I have never been good at giving the “you’re doing a great job” type of encouragement to my staff. Don’t get me wrong, I do realize that encouragement is valued, and that to sustain a productive and innovative culture, leaders must give encouragement. When there is a lack of encouragement, employees wonder if they are valued, and may question if what they do matters to the organization’s success.
While I do from time to time offer up the platitudes of “nicely done” or “good job,” the main way I encourage staff is through delegation. And not simply by delegating mundane tasks that nobody wants to do, but by delegating challenging and meaningful activities.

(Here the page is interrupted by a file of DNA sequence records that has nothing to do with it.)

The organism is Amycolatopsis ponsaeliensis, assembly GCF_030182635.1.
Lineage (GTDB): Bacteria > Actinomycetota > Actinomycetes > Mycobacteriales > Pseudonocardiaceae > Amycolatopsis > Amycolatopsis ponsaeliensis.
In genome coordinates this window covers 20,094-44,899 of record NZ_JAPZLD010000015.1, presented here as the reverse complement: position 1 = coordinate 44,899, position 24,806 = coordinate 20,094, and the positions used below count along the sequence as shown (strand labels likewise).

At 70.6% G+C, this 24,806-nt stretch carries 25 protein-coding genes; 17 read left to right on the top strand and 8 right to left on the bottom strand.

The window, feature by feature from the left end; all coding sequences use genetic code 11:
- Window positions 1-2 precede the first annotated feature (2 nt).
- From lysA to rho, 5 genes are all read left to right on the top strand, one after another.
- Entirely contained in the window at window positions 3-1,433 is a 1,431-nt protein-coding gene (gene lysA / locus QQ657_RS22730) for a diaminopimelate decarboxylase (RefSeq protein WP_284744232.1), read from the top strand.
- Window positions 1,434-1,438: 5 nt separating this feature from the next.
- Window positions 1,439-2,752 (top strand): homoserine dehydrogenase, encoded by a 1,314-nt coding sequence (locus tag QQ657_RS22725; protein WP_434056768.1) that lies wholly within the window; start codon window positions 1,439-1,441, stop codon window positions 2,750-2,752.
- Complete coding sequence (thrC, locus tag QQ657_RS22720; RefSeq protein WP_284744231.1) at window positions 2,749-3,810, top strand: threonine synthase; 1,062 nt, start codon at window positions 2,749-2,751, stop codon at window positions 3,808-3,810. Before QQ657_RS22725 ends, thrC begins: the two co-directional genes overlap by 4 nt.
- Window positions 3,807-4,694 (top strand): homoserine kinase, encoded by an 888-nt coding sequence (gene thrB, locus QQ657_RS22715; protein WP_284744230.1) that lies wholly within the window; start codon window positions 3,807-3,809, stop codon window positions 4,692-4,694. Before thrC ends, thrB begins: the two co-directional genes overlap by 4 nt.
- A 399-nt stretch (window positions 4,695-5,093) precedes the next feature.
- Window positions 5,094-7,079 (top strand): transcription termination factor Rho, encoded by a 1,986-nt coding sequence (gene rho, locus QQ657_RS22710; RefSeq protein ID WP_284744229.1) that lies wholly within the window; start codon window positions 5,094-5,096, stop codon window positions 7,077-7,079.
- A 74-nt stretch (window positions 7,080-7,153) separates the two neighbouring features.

In our organization, there is an endless list of interesting, innovative, and important projects that we never seem to get to. I have learned that when only relying on senior employees to accomplish these tasks they never seem to get done. Thus, junior and new staff must be able to carry the weight of leading and accomplishing these projects.
At a fundamental level, I believe that most people want to do work that stimulates and challenges them. I have learned that employees are more likely to be engaged and thrive when their boundaries are pushed slightly beyond what they think they can do. I have seen first-hand how employees will rise to the challenge of working on a project that is new to them, but that requires them to use hidden talents and develop new skills.
My employees have sometimes been surprised by the level of responsibility, and thus, trust, I give them. An interesting result is that the more important and challenging the work I entrust them with, the more encouraged they feel.
I believe that one of the most important tasks we have as leaders is to help our employees evolve through delegation. An added benefit of this is that we also end up encouraging our staff.